Methods for fixing the closure device to the PFO include applying energy to the at least one conductive element of the treatment apparatus via the delivery catheter. In one method, monopolar radiofrequency energy is applied through the at least one conductive element and the conductively doped closure device, heating the tissue and/or closure device, to fix the closure device to the tissue and close the PFO. Alternatively, applying energy to the closure device may cause solder or adhesive-filled compartments within the closure device to rupture, fixing the closure device to the PFO.
An alternative method includes applying bipolar radiofrequency energy between the at least one conductive element and a ground electrode on the delivery catheter or proximal treatment apparatus to heat the tissue and/or closure device to fix the closure device to the tissue and close the PFO.
A further method entails applying bipolar radiofrequency energy between the two or more conductive elements of the treatment apparatus to heat the tissue and/or closure device to fix the closure device to the tissue and close the PFO. In some methods, the energy may be conducted from each of the two or more conductive elements of the treatment apparatus into specifically defined conductive pathways of the closure device.
In yet another aspect, apparatus for treating PFO comprises an elongate catheter body having a proximal end and a distal end and a treatment apparatus comprised of at least one retractable conductive element movable between a retracted position wherein the conductive element resides wholly within the catheter body and a deployed position wherein at least a portion of the conductive element extends through an opening in the catheter body adjacent the distal end. In some embodiments, the catheter body is passable over a guidewire. Also in some embodiments, the at least one retractable conductive element contains at least one positive stop provided to engage the peripheral limits of the PFO, limiting penetration depth of the at least one conductive element and closure device. Optionally, the at least one retractable conductive element comprises multiple conductive elements. Also in some embodiments, the at least one retractable conductive element is movable relative to the catheter body to extend the at least one conductive element through the PFO and retract the conductive element back through the foramen ovale.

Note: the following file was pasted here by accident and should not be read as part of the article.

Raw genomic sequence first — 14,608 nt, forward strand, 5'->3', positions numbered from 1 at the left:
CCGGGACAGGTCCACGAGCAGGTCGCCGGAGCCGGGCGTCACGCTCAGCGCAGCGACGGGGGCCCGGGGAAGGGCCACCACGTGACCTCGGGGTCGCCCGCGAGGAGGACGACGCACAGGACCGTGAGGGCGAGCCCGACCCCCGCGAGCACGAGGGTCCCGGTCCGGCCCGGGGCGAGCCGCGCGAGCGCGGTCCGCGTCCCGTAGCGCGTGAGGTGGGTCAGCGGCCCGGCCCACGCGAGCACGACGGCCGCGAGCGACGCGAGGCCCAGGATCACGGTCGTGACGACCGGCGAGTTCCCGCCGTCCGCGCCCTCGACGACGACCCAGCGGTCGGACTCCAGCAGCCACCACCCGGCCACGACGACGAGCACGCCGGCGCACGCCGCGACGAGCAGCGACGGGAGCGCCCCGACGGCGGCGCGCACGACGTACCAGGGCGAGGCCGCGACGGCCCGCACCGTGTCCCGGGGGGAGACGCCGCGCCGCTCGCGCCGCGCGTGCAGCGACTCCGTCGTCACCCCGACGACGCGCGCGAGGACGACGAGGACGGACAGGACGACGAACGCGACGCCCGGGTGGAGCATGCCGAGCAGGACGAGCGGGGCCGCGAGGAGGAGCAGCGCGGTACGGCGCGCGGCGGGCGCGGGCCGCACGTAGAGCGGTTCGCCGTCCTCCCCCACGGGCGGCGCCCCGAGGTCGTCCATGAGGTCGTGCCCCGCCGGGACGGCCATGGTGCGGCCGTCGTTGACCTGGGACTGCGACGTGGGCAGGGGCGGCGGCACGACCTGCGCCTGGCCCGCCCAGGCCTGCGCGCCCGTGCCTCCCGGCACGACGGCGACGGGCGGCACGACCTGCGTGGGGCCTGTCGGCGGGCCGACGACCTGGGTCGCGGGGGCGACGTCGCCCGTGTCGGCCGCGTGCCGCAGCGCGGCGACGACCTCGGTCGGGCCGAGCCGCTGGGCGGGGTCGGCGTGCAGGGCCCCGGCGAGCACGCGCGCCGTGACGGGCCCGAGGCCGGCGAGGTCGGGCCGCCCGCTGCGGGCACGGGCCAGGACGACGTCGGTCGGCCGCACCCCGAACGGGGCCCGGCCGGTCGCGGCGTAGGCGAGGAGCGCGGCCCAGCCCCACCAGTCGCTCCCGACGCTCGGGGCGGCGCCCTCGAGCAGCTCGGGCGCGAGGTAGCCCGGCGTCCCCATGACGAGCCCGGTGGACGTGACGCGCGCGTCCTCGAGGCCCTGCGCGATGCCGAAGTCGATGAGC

Apparatus for treating a PFO also consist of a closure device, which may include a bioabsorbable or non-resorbable matrix. The matrix may include conductive elements to reduce impedance over the desired energy transmission plane and to enhance energy conduction from the energy delivery means to the tissue in order to more predictably and securely affix the closure device to the tissue. Optionally, the closure device may incorporate tissue solders or adhesives. These solders or adhesives may be designed to achieve full adhesion upon energy delivery. Conductive elements incorporated into the closure device may include conductive wires. Alternatively, conductive elements may comprise patterned doping of conductive particles into specific conductive shapes or pathways within the closure device. Example conductive wires may be made from gold, platinum, iridium, or alloys thereof. Example doping elements include powdered metals such as tantalum, platinum, gold, iridium, or alloys thereof. Example matrices include self expanding collagen, hyaluronic acid, absorbable sponge, matrices of bioabsorbable polymers, and bioresorbable metals, such as iron or nickel alloys. Example tissue solders or adhesives include autologous blood, albumin, collagen, fibrin, cyanoacrylates, mussel byssus adhesives, polymer hot melt adhesives or the like. Combinations of several of these solders or adhesives may also be utilized.